There’s something devilishly enticing about SKATERS. They’re the stranger in the corner of the bar a girl’s friends would tell her to avoid, yet she keep finding excuses to go to the bathroom just to pass by him. Such is the band’s allure.

The New Yorkers’ debut album, Manhattan, kicks off with “One of Us,” a track that invites listeners to come out, catch a flick, and get stoned. It’s all just fun and games. “London Calling”-like guitar riffs pull you into the enticing journey of the album as a whole, and the slow buildup of the introduction is a wild contrast to the climactic, upbeat mood of the rest of the song.

Miss Teen Massachusetts” has quite possibly the best introduction I’ve heard this year; the simple rock strum is so subtle you’ll have no idea it’s burrowing its way into your head until you’re dying to hear it days later. Even after listening to Manhattan as a whole for a few weeks, I didn’t peg this as my favorite song on the album until I first watched its music video, during which I experienced an unexpected level of comfort at hearing that damn-catchy intro riff. At only the second track on the album, I also feel credit is overdue for the full percussion that gives SKATERS the sound of a band that is far beyond their debut LP.

With a plethora of music coming through my inbox, I’ve always taken pride in calling and championing bands before they get huge. I think it’s something the LAmb staff as a whole has mastered, but I am also the first to admit that I am the worst at calling which single radio stations will blast in support of a release.

Deadbolt” seems to be the one here, and appropriately so as it’s a perfect blend of the band’s darker, brooding instrumental breakdowns but paired with an upbeat chorus and vocals. Think back to that stranger in the bar, leading you in anticipation down a hallway into a secret club. You’re excited, nervous, and taking a risk, but it’s all worth it with this song.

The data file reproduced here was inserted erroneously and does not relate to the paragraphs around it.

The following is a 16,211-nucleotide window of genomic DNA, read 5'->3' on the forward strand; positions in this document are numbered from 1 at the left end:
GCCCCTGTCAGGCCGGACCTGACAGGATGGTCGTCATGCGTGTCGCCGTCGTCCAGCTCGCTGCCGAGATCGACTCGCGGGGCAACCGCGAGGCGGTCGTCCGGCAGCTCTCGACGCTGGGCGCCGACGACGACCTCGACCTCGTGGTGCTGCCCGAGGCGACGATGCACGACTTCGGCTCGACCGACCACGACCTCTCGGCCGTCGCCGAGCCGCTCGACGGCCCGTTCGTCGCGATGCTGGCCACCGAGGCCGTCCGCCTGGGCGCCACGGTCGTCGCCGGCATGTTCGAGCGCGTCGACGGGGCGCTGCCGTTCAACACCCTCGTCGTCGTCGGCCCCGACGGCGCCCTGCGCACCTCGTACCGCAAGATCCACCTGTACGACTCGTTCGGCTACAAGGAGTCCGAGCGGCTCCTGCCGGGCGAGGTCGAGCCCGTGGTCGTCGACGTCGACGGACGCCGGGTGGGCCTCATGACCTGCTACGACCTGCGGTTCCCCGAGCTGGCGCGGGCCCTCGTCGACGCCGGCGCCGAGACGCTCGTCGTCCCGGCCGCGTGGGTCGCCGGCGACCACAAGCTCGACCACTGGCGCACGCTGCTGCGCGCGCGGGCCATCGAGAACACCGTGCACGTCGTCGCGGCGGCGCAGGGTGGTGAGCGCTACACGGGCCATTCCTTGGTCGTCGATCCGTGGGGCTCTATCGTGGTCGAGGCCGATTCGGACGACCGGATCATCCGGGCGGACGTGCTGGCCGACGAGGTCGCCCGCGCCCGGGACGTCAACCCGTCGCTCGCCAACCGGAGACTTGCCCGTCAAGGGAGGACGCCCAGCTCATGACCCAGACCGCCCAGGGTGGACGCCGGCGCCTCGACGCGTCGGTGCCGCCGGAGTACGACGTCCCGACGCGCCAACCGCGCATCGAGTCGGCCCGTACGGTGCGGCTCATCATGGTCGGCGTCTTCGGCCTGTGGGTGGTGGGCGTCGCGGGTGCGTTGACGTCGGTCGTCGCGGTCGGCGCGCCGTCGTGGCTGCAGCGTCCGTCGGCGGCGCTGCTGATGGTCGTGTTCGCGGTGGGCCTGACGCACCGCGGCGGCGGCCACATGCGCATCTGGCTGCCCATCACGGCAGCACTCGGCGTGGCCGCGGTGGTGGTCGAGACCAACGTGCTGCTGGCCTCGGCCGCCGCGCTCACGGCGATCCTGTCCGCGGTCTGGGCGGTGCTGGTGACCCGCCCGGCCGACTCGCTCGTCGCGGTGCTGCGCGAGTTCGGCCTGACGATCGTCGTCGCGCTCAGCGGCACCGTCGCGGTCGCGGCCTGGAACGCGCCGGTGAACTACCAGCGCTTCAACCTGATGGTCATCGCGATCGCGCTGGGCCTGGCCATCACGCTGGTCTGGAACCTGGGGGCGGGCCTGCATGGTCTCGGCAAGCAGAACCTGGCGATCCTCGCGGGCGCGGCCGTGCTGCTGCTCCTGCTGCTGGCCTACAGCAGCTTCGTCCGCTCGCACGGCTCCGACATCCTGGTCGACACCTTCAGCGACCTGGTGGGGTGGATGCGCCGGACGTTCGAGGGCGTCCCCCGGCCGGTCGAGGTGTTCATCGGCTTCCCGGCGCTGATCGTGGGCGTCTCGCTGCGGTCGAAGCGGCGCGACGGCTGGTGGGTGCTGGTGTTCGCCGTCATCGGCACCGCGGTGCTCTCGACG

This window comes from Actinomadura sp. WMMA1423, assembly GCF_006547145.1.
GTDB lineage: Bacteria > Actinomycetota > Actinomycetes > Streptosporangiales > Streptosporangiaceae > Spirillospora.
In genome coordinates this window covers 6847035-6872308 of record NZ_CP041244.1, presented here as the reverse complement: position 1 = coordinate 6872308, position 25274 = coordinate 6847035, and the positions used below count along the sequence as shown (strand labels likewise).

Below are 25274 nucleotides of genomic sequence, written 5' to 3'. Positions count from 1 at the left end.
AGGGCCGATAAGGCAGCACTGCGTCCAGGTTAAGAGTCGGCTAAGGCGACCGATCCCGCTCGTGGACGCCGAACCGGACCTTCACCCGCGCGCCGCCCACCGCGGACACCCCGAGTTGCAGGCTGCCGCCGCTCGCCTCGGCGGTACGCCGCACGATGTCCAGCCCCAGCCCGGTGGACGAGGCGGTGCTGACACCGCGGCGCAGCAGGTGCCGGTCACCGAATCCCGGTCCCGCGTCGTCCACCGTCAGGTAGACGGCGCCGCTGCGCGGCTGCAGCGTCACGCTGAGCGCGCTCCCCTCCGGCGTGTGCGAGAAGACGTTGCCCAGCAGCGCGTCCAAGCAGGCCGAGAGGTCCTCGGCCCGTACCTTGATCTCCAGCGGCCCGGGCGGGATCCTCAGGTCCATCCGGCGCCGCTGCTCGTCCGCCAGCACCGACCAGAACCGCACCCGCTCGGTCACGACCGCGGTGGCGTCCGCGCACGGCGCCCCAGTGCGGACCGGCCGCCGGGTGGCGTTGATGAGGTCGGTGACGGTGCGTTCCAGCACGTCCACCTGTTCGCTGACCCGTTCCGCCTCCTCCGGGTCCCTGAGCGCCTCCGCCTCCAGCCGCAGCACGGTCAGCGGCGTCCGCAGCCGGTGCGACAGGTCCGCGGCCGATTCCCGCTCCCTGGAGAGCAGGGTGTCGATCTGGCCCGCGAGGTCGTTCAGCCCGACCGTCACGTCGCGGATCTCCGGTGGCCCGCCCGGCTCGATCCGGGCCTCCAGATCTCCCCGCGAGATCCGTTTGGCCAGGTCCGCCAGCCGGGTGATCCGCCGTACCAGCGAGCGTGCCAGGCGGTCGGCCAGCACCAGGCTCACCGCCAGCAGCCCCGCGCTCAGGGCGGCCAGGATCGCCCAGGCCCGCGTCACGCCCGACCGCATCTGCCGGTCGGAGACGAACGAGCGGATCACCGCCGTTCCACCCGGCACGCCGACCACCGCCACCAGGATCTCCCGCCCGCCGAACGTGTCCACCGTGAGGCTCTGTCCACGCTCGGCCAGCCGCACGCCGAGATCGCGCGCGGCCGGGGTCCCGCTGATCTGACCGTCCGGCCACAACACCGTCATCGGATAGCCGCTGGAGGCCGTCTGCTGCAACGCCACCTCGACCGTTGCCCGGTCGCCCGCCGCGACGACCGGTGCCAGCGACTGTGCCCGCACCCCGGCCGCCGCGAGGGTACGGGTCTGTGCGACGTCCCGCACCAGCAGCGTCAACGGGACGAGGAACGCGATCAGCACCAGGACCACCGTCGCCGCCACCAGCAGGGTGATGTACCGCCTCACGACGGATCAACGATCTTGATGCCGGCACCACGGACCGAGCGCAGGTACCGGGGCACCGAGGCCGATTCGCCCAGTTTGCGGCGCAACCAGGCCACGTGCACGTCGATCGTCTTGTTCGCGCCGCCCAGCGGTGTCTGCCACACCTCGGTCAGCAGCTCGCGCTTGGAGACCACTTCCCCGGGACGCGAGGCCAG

“Band Breaker” brings in a little reggae; think Cops Reloaded intro reggae (i.e., the best kind) with a little chaotic background dialogue and even some talk about being on the run. “To Be Young” is the second ode to the band’s home (the first being the album title, Manhattan), and it is devoted to the joys of youth in New York City. “Schemers” highlights the start-stop percussion that inspires that kind of dancing that goes beyond the dance floor and would even be suitable for some solo car jam sessions. Not that I would know firsthand, of course. (Oh, who am I kidding? I live in LA. Most of my day is spent in traffic. and “Schemers” had gotten me through some serious rush-hour meltdowns.)

“Symptomatic” is another testament to SKATERS’ ability to write undeniably infectious riffs, while Michael Ian Cummings’ (MIC’s) songwriting and vocals carry true talent and skill well beyond his years. Storylines aren’t diluted with overly complex twists and turns. The band doesn’t rely on anything beyond their instrumental abilities and party-friendly anthems, and with this transparent approach, they’ll win a most genuine audience.

“Fear of the Knife” brings back those reggae-influenced heavy bass lines and drums while diving into “clipboard faces” and operations. And just like that they move from surgery to party mode with “I Wanna Dance.” I must give due credit to the song as the reason I learned about SKATERS. There’s a revolving spotlight on each musician throughout Manhattan, and this track allows bassist Dan Burke to really lead listeners into the song. “Nice Hat” gets rowdy and chaotic, with noisy guitars celebrating punk in true fashion with feedback and thrashing breakdowns.

“This Much I Care” completes the album and is the conclusion to my thesis that this band can write intros better than anyone else out there. The song is a candid love letter that holds nothing back with the unabashed disclaimer that they want nothing more in a relationship than your money. That’s cool, SKATERS. I appreciate your honesty, and if you keep playing me your music, you can have whatever is left over from the student loan companies.

SKATERS are equipped with everything they need to be one of 2014’s most successful bands. They’re hip, edgy, and can rock the hell out of a snapback hat, not to mention they are immensely talented and Manhattan is the perfect exhibition of that talent. It is perfectly — I mean, perfectly — mixed and arranged with each track floating into the next and neighboring tracks going hand-in-hand with each other. While you can enjoy the album on shuffle, the record’s range and variety throughout its whole is enough to keep people engaged without getting ever bored. Make sure to pre-order Manhattan now in anticipation of its February 25th release and pick up tickets to see SKATERS at The Satellite on March 19th.

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